The little Pentax Q7 puts the fun back into photography. I’ve been an enthusiastic amateur photographer for 45 years, but this camera is unlike anything I’ve ever owned or used. And it is way better than I expected and different, with unique optical qualities.
That a sensor so small produces sharp pictures with excellent color is remarkable.
The resolution is startling. Although you can’t make poster-size prints from these files, 8X10, and 11X14 prints are not the impossible dream. The focus is fast, and the gyroscope is a blessing for those of us who have trouble getting the picture straight (I drop my right hand). I can’t give you technical explanations of how it works, but the information is available elsewhere online. I can assure you the pictures are crisp, clear, and the color is true.
Battery life is pretty good. They are small batteries, so you’ll get maximum a hundred and fifty to two hundred shots on a charged battery. I suggest you buy and carry extra batteries when you use the camera. Of course, I think you should do that for all cameras. Amazon sells good-quality, modestly priced, after-market batteries by the bunch. They recharge in a couple of hours. Pentax includes a separate charger with the camera.
The color rendering on the Q7 is almost as good as I get from my Olympus. That is very good indeed. It is true though a bit less rich. It’s easy to adjust in post-processing for more saturation, or change the setting from natural to enhanced. There are plenty of settings from which to choose.
The Q7 is fast, light, and ultra-compact, so it should surprise no one that it lacks a built-in viewfinder. If you demand a viewfinder, this won’t be your favorite camera. Pentax sells an accessory viewfinder, but I have not tried it. I don’t use a viewfinder. Between my eyesight and eyeglasses, viewfinders don’t work for me.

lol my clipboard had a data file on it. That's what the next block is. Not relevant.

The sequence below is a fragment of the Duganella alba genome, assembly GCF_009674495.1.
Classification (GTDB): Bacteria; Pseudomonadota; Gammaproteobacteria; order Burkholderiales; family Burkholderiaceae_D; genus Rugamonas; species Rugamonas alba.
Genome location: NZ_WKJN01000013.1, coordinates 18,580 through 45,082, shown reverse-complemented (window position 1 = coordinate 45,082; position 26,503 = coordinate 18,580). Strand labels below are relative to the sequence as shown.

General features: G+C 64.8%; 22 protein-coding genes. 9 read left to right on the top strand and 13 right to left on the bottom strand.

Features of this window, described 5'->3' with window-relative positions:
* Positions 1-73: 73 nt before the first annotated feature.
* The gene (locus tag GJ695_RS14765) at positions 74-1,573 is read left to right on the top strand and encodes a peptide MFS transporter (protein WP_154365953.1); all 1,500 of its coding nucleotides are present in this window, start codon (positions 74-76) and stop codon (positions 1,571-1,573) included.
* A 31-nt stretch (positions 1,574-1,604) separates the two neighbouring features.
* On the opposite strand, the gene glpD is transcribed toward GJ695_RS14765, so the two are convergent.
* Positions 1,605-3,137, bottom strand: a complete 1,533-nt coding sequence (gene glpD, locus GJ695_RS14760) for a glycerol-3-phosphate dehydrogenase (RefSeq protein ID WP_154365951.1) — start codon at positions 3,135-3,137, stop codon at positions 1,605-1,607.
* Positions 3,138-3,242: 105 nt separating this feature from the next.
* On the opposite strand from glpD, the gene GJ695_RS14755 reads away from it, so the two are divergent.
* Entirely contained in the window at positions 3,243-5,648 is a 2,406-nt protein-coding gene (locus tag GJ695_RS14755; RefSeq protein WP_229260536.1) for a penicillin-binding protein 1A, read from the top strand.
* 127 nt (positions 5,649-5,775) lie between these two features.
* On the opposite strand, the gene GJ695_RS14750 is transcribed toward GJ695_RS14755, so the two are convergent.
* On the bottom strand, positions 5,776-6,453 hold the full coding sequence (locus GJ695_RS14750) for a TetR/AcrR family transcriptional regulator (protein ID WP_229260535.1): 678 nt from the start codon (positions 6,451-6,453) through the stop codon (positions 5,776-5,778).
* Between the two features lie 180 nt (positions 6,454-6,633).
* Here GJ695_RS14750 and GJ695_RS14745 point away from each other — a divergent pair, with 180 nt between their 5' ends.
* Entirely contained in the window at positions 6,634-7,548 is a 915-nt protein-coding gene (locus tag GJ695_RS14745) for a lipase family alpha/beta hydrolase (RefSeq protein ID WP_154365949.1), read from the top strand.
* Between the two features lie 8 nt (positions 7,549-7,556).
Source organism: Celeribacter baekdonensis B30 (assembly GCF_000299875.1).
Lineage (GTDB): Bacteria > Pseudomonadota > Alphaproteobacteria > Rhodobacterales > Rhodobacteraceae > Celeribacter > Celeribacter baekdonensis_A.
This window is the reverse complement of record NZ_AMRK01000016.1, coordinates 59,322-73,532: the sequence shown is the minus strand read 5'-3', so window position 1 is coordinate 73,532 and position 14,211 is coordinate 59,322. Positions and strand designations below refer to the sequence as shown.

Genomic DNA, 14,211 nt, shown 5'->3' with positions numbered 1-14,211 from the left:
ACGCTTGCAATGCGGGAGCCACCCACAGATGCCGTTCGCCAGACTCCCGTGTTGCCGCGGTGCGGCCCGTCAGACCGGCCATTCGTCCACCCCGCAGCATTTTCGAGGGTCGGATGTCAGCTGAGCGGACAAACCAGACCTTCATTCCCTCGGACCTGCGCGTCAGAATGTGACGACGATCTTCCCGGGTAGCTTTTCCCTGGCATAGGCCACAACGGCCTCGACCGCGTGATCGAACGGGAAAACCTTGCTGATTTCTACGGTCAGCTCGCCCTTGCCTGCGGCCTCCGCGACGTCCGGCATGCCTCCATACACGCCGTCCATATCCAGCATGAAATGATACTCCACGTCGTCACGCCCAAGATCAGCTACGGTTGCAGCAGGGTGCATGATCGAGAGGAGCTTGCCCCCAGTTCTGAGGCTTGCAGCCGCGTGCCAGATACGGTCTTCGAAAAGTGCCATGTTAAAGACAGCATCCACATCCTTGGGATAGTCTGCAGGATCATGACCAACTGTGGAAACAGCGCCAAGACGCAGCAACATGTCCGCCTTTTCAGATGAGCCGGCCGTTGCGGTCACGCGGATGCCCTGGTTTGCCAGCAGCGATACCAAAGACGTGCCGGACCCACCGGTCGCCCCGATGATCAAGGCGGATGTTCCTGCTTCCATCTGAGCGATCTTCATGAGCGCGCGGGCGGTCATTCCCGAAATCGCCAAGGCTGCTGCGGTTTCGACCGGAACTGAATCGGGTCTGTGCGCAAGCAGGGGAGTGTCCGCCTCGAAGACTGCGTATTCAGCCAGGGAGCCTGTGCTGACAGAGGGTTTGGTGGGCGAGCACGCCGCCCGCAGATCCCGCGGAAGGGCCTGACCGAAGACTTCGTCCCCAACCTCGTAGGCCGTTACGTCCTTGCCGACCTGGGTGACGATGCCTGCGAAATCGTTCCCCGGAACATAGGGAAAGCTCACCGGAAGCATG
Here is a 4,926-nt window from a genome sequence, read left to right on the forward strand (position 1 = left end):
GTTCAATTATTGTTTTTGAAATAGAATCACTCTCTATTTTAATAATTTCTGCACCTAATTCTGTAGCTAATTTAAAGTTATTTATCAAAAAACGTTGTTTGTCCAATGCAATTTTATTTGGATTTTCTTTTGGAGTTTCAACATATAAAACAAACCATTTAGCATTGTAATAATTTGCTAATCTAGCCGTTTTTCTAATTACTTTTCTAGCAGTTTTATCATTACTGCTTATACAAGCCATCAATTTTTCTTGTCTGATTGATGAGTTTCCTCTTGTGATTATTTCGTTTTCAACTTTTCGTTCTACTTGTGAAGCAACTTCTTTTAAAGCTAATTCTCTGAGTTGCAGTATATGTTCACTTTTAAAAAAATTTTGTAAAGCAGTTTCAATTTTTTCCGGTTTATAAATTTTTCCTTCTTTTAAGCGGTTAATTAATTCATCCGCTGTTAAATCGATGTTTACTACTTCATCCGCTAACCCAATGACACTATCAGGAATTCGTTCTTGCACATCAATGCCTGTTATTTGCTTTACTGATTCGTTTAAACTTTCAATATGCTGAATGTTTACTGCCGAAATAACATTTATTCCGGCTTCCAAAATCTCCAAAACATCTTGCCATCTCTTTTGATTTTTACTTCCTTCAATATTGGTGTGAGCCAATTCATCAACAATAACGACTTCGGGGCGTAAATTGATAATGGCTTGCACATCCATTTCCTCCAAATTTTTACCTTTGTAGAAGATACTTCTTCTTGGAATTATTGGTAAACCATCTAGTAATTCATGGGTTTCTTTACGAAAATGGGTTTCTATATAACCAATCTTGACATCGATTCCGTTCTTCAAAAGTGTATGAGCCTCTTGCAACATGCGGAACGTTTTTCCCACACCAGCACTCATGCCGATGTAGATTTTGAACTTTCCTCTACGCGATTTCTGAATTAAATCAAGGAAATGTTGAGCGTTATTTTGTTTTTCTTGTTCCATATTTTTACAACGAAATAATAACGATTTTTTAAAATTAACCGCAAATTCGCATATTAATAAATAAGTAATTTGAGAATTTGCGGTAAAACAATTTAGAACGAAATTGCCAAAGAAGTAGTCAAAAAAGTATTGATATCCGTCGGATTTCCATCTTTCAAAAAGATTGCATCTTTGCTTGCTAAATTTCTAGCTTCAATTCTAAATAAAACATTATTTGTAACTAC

A NOTE ON DOCUMENTATION
The controls are simple and would be even simpler if it included a real manual. The manual it comes with is not “authored.” Likely it was generated by software and includes information without context. It doesn’t even tell you where to find specific controls or function.
Camera manufacturers have unilaterally decided we don’t need manuals. They are wrong. We all need manuals. This issue is not exclusive to a particular camera. It is a malaise affecting the entire electronics industry. Bring back manuals!
The zoom is theoretically “equivalent” to about 90-280mm in 35mm terms, but it isn’t really. That merely describes its field of vision but takes no account of the optical qualities of the lens. The equivalence is inaccurate.
You can’t realistically expect optics to translate by a simple multiplication process. We translate them in a general kind of way for reference purposes, but the field of vision is not the same as the optical quality of a lens. The Q7’s 8.5mm prime lens roughly translates to 50mm (in 35mm terms) if you only consider field-of-view. Depth-of-field, hardness, softness, how it flattens or widens an image are all optical qualities. They don’t translate.
For example, the 8.5mm shoots wide-angle and focuses at about 8 inches. The Q7, however, lets you control bokeh — at least to some degree — and you can get some amazing effects. I’m still learning how to use some of them. I wish it came with a decent manual!
I use the 8.5mm prime lens for landscapes and close-up work. At f1.9, it handles both tasks well. It’s my default lens, and I bought it separately from the kit that came from Adorama.com with two f2.8 zoom lenses.
I carry the camera and three lenses in an insert that fits into my tote. Sometimes, I bring only the camera with a lens attached.
It is the smallest interchangeable lens camera on the market. I originally heard about it from a blogger I’ve been following since before I was a blogger. He has written a lot about this and other cameras. Great photographer, too.
Check out his website at ATMTX PHOTO BLOG Urban Landscape + Lifestyle Photography.
Taken from inside a moving car through the windshield glass (which was none too clean).
I shot all the pictures in this post with the Q7 except the photos of the Q7 itself. For that, I used an Olympus PEN PL-5 with an f1.8, 45mm lens.
I don’t do HDR and used minimal processing. Did I mention that the Q7 shoots RAW and JPEG? At the same time, if you like.
It won’t replace a full-size camera. Its smallness creates limitations. But the range of its capabilities is substantial.
The Pentax Q7 is an ideal travel camera. It is compact and light, but not a toy. It’s a real camera. You can get a sense of its size from the gallery pictures.
Pentax released a new version recently. I’m okay with the Q7, so I haven’t checked it out yet. I don’t know what new features have been added. I hope Pentax will release new lenses. Otherwise, I am very pleased with my current gear.